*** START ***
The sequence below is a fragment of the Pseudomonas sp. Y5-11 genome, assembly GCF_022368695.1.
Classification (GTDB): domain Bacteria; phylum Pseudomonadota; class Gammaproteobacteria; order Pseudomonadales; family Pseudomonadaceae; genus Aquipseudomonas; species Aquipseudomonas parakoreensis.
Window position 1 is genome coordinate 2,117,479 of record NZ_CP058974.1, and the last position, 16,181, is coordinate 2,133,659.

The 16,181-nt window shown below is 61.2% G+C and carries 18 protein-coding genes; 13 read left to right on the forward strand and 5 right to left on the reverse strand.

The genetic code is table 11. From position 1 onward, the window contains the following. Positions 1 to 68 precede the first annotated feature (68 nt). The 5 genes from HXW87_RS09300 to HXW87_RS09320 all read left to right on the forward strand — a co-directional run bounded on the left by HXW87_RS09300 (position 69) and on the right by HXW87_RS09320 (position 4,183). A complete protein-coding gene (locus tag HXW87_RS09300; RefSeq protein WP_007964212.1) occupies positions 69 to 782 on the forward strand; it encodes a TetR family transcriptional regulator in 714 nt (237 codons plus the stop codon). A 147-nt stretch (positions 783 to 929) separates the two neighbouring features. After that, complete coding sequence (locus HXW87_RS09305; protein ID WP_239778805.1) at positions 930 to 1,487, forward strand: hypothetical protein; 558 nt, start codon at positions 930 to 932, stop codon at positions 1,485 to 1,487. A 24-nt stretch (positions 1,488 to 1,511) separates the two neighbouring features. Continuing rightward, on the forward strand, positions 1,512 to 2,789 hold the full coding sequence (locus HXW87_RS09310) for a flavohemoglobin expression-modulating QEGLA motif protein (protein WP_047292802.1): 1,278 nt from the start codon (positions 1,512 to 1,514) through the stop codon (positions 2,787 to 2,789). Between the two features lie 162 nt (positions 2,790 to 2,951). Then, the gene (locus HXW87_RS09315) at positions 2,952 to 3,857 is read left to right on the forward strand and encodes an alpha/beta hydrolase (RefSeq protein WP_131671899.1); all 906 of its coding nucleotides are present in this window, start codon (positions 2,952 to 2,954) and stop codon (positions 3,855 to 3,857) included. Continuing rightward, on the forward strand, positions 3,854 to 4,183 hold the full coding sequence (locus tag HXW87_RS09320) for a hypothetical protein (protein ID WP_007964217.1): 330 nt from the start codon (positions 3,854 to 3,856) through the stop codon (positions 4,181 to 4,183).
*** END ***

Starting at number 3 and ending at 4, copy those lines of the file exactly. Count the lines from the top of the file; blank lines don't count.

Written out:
Window position 1 is genome coordinate 2,117,479 of record NZ_CP058974.1, and the last position, 16,181, is coordinate 2,133,659.

The 16,181-nt window shown below is 61.2% G+C and carries 18 protein-coding genes; 13 read left to right on the forward strand and 5 right to left on the reverse strand.